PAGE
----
Looking for the Lakefront Airport Terminal in New Orleans East, my friend, a native New Orleanian, is behind the wheel and she’s not sure she’s ever been there before. We are driving along the border of Lake Pontchartrain, and past a few palm trees, when the impressive art deco building finally comes into view. In the lobby, we follow a few signs for Prospect.5 and we’re surrounded by the 1930s murals of Xavier Gonzalez, though that’s not the art we’ve come to see. Partially obscured by the sun pouring through the windows, a comparatively small video installation by Prospect artist Jamilah Sabur plays unassumingly. Now we’ve found what we’ve been looking for.
Like Baltimore, New Orleans is a city of neighborhoods. One of the aims of Prospect New Orleans is to have people travel from neighborhood to neighborhood, seeing more of the city than they might otherwise—and to see some lesser-known places through the eyes of an artist. Many of the works in the contemporary international triennial Prospect are site-specific, made in direct response to theexhibition location. While there are plenty of artists featured in the city’s museums for the exhibition, there are just as many unconventional sites: small city parks, a dilapidated one-room film house, the gated courtyard of the shuttered New Orleans African American Museum, a research archive on Tulane University’s campus, a residential lot in the Lower 9th Ward, and a now-empty Bywater restaurant around the corner from my old apartment that can’t quite seem to maintain a fruitful business.
The first iteration of Prospect (2008-2009) was developed in response to Hurricane Katrina. Dan Cameron, the exhibition’s first curator, sought to bring visitors—and revenue—to the city after the disaster. I was still living in Alabama at the time, but I remember hearing anecdotes from Prospect.1 that sounded more like surreal short stories than art installations. The city’s aptitude for performance, spontaneity, and extraordinary characters made Prospect.1 sound wild and mythical—something, I imagine, like the cast of a John Waters film throwing a rager in an abandoned New Orleans shotgun.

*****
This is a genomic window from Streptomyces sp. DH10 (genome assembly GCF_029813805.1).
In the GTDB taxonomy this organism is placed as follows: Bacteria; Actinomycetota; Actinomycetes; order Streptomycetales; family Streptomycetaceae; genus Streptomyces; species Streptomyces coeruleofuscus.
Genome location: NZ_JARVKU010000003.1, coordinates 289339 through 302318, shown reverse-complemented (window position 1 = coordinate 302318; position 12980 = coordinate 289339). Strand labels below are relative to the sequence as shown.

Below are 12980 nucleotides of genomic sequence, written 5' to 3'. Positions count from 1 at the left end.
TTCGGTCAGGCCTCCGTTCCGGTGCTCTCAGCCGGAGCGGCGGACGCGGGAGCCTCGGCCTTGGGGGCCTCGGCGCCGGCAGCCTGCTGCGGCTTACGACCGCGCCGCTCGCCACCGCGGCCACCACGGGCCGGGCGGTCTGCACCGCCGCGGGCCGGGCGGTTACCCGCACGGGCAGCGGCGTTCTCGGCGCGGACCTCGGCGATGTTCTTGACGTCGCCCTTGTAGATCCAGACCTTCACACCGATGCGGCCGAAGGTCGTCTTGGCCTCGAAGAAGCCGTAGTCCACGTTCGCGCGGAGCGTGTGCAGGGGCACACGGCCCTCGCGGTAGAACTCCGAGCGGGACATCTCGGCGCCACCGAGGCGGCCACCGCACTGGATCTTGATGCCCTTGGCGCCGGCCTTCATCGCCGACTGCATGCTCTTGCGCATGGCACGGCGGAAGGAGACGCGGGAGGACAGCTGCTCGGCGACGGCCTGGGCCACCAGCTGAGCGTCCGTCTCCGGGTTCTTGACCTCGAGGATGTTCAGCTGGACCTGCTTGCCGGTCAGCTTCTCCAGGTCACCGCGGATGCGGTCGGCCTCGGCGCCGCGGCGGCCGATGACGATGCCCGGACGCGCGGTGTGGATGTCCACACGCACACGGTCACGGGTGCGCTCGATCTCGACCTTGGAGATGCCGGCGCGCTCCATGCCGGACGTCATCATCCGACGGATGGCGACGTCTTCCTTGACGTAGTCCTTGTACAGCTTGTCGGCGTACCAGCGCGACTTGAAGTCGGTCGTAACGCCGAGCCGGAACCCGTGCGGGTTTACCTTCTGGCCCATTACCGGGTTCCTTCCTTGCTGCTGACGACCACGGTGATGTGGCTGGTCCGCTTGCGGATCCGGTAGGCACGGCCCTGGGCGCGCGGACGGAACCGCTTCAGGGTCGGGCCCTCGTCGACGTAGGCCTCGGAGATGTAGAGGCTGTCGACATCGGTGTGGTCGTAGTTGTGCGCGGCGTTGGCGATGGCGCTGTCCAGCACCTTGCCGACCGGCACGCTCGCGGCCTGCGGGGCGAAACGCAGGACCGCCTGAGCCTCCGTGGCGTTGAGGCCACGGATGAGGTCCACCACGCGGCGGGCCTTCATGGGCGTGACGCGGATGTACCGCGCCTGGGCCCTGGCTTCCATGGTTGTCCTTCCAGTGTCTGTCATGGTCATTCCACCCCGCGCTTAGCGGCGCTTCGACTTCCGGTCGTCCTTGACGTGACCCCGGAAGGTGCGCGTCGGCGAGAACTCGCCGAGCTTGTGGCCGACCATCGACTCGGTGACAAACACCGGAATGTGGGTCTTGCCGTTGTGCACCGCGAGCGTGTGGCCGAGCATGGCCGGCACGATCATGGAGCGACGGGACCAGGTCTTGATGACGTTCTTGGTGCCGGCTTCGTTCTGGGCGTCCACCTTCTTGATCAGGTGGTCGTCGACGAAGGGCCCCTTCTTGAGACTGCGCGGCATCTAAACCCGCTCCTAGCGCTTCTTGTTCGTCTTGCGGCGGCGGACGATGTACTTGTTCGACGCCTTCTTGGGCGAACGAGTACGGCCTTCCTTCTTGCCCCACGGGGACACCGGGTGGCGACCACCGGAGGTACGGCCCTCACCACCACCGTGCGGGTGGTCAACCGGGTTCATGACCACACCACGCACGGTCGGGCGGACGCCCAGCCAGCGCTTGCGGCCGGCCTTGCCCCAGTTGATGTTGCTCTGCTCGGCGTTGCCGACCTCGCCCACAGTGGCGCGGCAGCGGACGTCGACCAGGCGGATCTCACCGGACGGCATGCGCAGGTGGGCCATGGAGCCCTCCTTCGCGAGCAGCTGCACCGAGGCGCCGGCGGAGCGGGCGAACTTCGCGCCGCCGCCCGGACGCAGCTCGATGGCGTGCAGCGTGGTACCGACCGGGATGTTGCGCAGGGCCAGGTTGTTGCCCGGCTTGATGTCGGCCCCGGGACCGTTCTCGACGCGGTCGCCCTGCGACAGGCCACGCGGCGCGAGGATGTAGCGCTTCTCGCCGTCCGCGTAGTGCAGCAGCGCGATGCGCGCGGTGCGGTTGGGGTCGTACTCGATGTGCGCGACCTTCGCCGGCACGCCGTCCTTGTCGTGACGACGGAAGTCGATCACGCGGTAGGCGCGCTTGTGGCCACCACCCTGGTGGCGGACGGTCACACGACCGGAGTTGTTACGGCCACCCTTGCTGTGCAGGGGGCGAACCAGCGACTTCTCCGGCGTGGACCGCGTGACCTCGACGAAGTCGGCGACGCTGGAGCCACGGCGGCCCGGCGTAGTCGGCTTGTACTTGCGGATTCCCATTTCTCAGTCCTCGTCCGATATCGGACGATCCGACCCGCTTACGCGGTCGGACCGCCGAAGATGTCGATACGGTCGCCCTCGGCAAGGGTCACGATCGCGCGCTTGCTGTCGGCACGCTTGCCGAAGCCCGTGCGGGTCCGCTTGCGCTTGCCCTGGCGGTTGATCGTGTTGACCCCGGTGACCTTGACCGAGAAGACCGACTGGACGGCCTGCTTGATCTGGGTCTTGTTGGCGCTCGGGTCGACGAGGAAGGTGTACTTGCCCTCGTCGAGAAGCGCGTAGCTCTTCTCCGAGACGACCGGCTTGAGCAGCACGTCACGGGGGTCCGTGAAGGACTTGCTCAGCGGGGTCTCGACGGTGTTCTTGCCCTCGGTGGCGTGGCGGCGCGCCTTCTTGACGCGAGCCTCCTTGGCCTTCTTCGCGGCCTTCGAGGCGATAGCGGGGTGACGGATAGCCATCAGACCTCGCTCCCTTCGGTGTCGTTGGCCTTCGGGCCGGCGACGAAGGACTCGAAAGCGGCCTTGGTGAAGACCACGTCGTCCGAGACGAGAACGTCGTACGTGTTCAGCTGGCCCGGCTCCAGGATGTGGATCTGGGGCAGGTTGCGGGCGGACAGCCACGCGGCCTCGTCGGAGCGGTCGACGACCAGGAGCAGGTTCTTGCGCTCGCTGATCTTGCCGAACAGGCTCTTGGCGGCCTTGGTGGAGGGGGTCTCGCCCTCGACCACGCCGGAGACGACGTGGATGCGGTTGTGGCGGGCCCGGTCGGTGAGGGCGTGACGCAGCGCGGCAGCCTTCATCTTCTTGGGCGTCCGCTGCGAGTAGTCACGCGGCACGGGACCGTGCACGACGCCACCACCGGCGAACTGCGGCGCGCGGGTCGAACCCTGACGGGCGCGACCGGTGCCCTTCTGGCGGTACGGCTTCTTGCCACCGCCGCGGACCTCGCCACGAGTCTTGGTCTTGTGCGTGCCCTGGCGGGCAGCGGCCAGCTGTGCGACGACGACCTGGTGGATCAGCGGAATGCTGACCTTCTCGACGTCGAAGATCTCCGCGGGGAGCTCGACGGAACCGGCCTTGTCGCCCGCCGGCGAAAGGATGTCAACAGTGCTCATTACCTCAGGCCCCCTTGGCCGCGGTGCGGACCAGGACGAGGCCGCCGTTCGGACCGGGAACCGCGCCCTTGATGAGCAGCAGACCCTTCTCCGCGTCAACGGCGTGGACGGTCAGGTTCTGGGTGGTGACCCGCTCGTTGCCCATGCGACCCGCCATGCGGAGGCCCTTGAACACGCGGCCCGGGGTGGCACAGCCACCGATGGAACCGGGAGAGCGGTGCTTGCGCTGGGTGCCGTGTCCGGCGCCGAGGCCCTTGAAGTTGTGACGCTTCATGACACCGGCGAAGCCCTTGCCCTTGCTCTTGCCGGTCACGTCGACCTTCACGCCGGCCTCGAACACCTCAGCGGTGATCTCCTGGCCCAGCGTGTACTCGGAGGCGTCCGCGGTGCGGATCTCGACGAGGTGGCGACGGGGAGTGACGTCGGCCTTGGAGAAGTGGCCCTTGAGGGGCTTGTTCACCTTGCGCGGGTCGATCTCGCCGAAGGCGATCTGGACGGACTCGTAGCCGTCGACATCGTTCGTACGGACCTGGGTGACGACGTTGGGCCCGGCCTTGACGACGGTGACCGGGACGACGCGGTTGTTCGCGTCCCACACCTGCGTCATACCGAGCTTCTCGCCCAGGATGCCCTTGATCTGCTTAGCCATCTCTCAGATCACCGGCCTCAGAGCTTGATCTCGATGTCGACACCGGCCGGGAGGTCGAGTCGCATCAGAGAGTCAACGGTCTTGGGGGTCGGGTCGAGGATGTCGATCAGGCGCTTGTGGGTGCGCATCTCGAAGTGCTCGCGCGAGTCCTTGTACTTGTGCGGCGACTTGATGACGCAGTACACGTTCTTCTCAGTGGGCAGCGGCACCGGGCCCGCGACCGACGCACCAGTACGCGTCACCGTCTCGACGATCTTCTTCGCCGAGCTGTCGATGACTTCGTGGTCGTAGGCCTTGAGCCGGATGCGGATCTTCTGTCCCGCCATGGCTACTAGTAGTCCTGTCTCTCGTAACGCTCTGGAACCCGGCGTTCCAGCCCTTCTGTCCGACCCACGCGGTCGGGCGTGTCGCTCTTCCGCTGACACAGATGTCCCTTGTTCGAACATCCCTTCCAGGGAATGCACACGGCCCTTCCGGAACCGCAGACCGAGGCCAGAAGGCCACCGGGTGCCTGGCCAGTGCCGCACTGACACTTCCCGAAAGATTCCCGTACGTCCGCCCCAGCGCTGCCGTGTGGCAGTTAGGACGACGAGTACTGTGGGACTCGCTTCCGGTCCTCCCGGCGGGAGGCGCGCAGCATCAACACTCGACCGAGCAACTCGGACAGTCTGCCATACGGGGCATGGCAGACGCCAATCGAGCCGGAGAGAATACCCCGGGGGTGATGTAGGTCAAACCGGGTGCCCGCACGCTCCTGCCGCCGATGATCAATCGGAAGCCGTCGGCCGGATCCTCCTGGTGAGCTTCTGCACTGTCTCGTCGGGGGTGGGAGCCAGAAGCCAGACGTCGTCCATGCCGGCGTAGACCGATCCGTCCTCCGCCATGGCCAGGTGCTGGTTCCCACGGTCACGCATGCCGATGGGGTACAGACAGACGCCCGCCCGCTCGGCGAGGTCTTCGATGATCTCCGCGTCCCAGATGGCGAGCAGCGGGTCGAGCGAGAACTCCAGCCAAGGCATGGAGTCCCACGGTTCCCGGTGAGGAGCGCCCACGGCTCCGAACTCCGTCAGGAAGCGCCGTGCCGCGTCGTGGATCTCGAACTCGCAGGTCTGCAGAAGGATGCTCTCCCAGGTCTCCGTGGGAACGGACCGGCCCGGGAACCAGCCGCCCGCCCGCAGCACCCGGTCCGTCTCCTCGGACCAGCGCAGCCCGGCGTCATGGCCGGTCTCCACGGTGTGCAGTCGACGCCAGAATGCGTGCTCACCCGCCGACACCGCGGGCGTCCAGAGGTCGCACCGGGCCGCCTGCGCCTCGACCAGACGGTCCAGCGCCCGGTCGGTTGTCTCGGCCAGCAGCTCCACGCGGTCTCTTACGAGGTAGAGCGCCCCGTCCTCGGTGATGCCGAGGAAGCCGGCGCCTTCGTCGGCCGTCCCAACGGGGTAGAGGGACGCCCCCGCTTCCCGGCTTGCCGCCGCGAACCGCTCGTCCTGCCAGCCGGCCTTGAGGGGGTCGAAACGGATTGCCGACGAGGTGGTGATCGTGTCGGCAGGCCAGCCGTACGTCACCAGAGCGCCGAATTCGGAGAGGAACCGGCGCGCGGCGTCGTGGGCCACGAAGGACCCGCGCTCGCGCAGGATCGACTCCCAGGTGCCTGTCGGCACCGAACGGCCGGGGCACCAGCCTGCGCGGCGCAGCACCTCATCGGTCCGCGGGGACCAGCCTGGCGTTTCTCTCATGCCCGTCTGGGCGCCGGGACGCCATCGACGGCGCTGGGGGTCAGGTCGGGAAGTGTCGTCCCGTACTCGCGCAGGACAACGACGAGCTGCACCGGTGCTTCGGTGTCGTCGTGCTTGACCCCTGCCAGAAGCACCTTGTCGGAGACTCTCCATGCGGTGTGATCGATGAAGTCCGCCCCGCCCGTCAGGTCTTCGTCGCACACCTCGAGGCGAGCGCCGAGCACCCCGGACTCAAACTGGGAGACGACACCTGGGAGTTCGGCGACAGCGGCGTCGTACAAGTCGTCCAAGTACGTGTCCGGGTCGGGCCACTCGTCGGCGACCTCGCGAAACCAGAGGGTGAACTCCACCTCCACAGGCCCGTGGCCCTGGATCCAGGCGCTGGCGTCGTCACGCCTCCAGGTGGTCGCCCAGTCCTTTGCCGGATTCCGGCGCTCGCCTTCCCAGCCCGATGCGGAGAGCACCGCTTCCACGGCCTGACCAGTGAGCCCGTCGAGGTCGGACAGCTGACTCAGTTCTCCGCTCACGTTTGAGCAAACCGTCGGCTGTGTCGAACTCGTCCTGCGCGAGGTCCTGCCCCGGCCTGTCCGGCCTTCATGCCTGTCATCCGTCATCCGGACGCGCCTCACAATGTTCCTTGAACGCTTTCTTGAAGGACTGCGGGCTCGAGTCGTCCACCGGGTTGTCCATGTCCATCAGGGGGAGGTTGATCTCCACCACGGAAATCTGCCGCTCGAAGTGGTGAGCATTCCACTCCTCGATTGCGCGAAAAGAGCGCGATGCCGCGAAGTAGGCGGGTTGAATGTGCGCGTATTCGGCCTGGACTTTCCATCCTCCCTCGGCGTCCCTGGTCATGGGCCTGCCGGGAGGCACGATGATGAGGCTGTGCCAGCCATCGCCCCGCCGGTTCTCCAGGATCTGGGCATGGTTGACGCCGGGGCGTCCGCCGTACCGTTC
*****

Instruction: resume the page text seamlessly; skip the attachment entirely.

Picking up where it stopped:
These days, Prospect is a bit more organized with a lot more funding. Since its inception, the city-wide exhibition has encouraged artists to allow diverse and nonconventional venues to influence their work, responding to New Orleans, the American South, and, often as a result, issues of environmental, economic, and racial justice. Nearly eighty percent of the 51 artists featured in Prospect.5: Yesterday We Said Tomorrow are artists of color; contemporary Black identity and the ongoing impact of oppression are dominant themes (as the time-twisting title of the exhibition suggests). The unique spirituality of the city is also very palpable within a great deal of work that references Catholicism, Hoodoo/Voodoo, celestial bodies, and mythology. Finally, it was striking how much sound filled the spaces as an intentional part of the exhibition, a counterpoint to the typical experience of visual art in reverent silence. Whether outside or inside, sounds varied from rushing water to brass bands, political speeches to neighborhood chatter, chanting prayer to ethereal soundscapes.
The first pair of pieces I saw—and by far one of my favorite moments—was an installation and sound piece by Glenn Ligon and Jennie C. Jones. Housed in the chapel-like library annex of the Ogden Museum of Southern Art, Ligon installed seven neon sculptures that reference dates (spanning from 2017-2021) when Confederate monuments were removed from the city of New Orleans—in one way or another, by the government or by the people. Playing overhead is a piece called High as the Lightning Skies, in which Jones combines the Houston, Los Angeles, and Baltimore choirs singing a layered version of the gospel song “A City Called Heaven,” followed by a piece called The Edges of Heaven, a tonal sound bath layered with moments of jazz and symphony by Alvin Singleton.
Walking around the empty, circular room, the absence of the Confederate monuments was palpable and heavy. In their place, a sorrowful yet hopeful gospel song at least a century old, sung by voices from across the country, filled the space. Ethereal lights seemed to flicker on the vaulted wooden ceiling, and scenes of summer 2020 police brutality protests and Black Lives Matter marches came rushing back. This moment exemplifies what Prospect New Orleans does at its best—evoking both the nation’s and the city’s history in the context of contemporary issues in a way that stirs emotions rather than simply checking a box on an academic or institutional agenda.
Unlike an art fair, such as Miami’s Art Basel, Prospect’s aim is not to sell art—which is a good thing, because Prospect is not consolidated for casual browsing. With 17 different venues and a map in hand, I moved in currents and countercurrents over the course of my 11-day visit and still didn’t see it all. (I didn’t even attempt to see any of the satellite venues.) But Prospect is successful in what it aims to do: encourage residents and visitors to see contemporary art in one of the country’s oldest cities while remaining open to stop for a good meal, a strong drink, or an unexpected conversation along the way.